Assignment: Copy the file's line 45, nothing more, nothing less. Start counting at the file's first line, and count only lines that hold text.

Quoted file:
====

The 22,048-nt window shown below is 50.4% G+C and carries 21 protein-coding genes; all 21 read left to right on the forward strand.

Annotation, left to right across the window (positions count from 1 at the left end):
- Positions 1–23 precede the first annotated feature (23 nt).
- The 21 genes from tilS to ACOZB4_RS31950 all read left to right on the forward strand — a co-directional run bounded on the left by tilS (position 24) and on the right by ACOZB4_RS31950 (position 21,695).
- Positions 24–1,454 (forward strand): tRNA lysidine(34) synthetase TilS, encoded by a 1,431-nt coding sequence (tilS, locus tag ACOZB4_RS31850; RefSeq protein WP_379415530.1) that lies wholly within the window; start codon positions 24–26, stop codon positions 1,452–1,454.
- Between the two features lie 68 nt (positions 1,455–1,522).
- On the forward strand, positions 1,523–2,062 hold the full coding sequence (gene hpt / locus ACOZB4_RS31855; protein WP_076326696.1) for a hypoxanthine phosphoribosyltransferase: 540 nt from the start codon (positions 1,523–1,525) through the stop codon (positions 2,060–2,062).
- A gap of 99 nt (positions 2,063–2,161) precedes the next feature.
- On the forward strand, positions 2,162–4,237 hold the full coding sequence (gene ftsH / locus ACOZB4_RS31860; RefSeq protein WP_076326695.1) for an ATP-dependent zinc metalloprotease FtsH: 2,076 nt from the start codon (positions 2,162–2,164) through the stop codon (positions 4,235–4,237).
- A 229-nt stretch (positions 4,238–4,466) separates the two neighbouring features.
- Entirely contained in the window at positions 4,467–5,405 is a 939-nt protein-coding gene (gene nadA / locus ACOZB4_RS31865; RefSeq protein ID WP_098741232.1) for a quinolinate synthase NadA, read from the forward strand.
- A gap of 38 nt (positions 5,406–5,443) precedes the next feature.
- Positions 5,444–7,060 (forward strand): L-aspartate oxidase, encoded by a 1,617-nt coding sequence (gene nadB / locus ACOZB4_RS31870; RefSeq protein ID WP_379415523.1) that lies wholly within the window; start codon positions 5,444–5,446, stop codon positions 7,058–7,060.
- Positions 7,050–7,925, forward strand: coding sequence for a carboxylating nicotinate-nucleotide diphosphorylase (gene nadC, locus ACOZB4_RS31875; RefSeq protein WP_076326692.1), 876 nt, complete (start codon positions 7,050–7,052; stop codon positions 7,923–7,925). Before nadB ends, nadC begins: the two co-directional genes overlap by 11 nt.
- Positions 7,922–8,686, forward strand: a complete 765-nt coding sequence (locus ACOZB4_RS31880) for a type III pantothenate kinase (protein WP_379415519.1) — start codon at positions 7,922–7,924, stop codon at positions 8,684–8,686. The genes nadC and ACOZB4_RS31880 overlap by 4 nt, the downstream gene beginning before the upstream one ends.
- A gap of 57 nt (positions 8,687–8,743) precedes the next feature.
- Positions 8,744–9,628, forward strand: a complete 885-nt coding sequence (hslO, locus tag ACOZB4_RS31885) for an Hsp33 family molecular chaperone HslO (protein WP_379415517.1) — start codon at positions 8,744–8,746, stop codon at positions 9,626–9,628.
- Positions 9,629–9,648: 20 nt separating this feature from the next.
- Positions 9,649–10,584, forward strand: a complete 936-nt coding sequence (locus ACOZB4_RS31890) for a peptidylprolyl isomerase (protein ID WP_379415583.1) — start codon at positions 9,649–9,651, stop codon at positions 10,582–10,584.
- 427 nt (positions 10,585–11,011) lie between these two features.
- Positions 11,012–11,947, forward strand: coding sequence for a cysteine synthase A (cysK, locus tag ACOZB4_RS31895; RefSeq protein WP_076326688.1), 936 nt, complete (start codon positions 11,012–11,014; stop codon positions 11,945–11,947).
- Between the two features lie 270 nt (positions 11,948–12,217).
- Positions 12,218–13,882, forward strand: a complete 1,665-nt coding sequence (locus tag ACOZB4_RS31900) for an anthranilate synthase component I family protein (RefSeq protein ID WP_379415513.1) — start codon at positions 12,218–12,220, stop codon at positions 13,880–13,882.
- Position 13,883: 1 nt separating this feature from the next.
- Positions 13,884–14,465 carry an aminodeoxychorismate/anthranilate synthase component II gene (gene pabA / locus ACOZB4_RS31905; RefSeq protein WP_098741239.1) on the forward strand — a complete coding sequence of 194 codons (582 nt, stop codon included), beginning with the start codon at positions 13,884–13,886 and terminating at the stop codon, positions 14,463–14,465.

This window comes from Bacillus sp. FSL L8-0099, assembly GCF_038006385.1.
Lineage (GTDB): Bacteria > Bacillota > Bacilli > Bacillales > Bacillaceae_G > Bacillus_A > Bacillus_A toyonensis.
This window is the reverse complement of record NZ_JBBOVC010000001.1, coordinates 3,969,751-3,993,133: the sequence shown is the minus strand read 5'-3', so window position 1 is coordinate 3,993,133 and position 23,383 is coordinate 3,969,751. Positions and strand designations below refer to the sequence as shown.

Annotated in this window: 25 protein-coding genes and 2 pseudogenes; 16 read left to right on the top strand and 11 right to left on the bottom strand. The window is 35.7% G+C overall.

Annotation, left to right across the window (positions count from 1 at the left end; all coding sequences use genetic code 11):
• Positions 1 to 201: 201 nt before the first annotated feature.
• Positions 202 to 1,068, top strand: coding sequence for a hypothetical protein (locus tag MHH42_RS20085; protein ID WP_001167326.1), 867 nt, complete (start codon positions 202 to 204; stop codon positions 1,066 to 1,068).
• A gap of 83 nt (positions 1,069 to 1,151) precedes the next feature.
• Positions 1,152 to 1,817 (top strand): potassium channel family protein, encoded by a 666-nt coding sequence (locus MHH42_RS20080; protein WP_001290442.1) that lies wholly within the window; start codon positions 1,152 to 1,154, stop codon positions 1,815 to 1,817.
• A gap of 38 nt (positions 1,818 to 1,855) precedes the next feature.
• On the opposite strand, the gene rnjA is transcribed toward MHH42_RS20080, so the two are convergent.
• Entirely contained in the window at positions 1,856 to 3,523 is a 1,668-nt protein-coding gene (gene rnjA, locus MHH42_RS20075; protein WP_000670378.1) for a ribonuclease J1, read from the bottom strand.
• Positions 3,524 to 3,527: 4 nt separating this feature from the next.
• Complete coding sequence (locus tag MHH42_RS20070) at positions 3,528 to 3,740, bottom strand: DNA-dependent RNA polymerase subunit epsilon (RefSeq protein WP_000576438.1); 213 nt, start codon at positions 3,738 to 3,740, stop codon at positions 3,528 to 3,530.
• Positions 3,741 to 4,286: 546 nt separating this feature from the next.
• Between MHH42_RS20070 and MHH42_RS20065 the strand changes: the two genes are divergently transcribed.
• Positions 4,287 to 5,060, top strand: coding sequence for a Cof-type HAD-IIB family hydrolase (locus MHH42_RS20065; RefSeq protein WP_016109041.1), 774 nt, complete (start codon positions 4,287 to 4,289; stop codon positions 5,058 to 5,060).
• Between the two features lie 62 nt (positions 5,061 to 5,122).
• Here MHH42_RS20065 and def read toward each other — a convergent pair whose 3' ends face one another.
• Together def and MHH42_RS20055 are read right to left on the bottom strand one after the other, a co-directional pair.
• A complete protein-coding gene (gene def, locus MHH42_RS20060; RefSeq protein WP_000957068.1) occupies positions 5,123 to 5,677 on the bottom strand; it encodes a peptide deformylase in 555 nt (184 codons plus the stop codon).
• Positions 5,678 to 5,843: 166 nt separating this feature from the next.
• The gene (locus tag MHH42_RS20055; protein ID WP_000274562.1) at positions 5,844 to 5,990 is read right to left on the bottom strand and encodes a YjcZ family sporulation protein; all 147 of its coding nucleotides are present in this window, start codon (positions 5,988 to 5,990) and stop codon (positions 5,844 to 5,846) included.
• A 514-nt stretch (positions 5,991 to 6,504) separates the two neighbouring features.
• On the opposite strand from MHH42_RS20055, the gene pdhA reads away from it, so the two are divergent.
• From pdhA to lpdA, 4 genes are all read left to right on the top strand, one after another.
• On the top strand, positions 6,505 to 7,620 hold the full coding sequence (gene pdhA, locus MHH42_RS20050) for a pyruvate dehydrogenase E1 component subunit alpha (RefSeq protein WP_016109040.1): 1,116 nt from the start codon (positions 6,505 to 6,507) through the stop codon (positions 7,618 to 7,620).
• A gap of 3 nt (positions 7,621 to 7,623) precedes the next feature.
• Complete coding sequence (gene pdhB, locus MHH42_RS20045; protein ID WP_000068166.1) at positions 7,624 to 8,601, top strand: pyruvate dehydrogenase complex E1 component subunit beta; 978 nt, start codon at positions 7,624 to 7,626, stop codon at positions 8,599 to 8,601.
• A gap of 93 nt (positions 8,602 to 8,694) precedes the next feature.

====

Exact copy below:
• Together def and MHH42_RS20055 are read right to left on the bottom strand one after the other, a co-directional pair.